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How many ways to divide group of 12 people into 2 groups of 3 people and 3 groups of 2 people?

my answer to this question is: $$ {12 \choose 2}{ 10 \choose2 }{8\choose2}{6\choose3}{3\choose3}\frac{1}{2!2!2!}\frac{1}{3!3!} $$

Although the correct solution should be : $$ {12 \choose 2}{ 10 \choose2 }{8\choose2}{6\choose3}{3\choose3}\frac{1}{2!}\frac{1}{3!} $$ What am I missing here? If I have 2 groups of 3 , and 3 groups of 2, shouldn't I divide each group by its factorial in order to cancel the inner ordering of the group?

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    $\begingroup$ I think the question is designed to confuse students by using the numbers 2 and 3 in two different ways. If you find it confusing, think about this related problem: How many ways to divide a group of 58 people into 4 groups of 7 people and 6 groups of 5 people? $\endgroup$ – Srivatsan Sep 17 '11 at 18:00
  • $\begingroup$ Thanks guys, i can see my mistake clearly now! @Srivatsan, Austin Mohr $\endgroup$ – MichaelS Sep 17 '11 at 18:05
  • $\begingroup$ Zero and zero, respectively. $\endgroup$ – Alexander Gruber Sep 10 '13 at 18:13
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The fact that ordering does not matter within a group is already taken care of by the binomial coefficients. The additional $2!$ and $3!$ you see in the answer are taking care of the fact that the order in which the groups themselves were chosen also does not matter.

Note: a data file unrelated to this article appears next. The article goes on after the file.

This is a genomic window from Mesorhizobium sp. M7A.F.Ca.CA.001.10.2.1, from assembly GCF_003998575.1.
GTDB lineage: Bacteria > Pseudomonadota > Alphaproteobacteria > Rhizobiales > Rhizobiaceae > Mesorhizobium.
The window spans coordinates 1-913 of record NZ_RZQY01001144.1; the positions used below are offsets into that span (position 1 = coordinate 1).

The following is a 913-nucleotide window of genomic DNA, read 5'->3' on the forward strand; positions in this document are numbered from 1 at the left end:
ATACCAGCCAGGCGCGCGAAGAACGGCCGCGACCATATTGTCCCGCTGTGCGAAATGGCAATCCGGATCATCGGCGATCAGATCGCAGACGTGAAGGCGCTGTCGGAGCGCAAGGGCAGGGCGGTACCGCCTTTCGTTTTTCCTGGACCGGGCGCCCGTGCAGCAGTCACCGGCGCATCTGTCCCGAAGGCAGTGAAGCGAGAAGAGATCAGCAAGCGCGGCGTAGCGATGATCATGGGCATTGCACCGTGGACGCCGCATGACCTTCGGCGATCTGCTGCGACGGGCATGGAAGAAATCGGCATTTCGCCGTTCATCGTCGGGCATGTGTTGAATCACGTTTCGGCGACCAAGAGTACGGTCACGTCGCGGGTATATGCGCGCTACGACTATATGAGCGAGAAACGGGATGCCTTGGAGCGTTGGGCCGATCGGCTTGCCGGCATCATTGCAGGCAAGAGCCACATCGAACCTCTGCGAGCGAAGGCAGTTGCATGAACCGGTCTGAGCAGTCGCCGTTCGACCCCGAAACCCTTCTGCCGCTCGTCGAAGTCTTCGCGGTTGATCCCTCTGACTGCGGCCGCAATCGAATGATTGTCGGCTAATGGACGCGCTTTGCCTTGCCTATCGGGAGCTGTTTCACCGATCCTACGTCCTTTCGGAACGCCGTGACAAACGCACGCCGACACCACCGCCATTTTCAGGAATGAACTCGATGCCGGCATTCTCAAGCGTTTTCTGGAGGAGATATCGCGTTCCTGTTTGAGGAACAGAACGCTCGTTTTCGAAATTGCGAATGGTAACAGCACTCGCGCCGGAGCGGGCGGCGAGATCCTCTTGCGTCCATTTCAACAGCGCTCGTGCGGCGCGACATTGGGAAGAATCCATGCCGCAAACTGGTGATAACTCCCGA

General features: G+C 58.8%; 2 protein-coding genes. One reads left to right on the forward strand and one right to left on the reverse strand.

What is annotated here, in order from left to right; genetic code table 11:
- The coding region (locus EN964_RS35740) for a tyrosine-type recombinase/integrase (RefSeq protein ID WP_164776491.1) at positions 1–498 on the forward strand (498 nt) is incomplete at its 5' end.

For example, if your two-person groups are $\{A, B\}$, $\{C, D\}$, and $\{E, F\}$, then the following arrangements are all the same:

$\{A, B\}$, $\{C, D\}$, $\{E, F\}$

$\{A, B\}$, $\{E, F\}$, $\{C, D\}$

$\{C, D\}$, $\{A, B\}$, $\{E, F\}$

$\{C, D\}$, $\{E, F\}$, $\{A, B\}$

$\{E, F\}$, $\{A, B\}$, $\{C, D\}$

$\{E, F\}$, $\{C, D\}$, $\{A, B\}$

Notice there are $3!$ such arrangements. When you just multiply your binomial coefficients together, however, these all get counted as distinct. Dividing by $3!$ collapses these all into a single arrangement.

To give another example with a better selection of numbers, suppose you want to arrange 6 people into three groups of two each. This would be given by $$ \frac{\binom{6}{2} \binom{4}{2} \binom{2}{2}}{3!}. $$ Again, the $3!$ is coming from the number of groups, not their size.

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When you are continuously choosing the objects from the same group, you may probably be permuting them. For example, consider the formula in your question:

$$\binom{6}{3}\binom{3}{3}.$$

For any given outcome, say $\{A,B,C\}\{D,E,F\}$, from this formula, all other permutations (in this case only $\{D,E,F\}\{A,B,C\}$) exists. So you are actually permuting them. Since they mean the same in your question, you have to divide it by $2!$.

i.e. both are of same size and are chosen from the same group, so we actually permuted them. Therefore we don't have to consider repetition for $\binom{6}{4}\binom{2}{2}$, and $\binom{2}{1}\binom{2}{1}$ (which is the case of choosing an apple out of two fruits and an orange out of two fruits).

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The number of ways of chosing r objects from a collection of n, $^nC_r$, is $\frac{n!}{r!(1-r)!}$ There are $^{12}C_6$ ways to divide into 2 groups of 6. Then $^6C_3$ ways to divide a group of 6 into 2 groups of 3, $^6C_2$ ways to split into a 2 and a 4 and $^4C_2$ ways to split each 4 into 2s but then 15 of the possibilities would be identical. So it is $$\frac{^{12}C_6\times2\times^6C_3\times^6C_2\times^4C_2}{3} = \frac{2\times12!\times6!\times6!\times4!}{3\times6!\times6!\times3!\times2!\times2!}=\frac{12!\times4!}{3\times2!}=\frac{4\times12!}{5}$$

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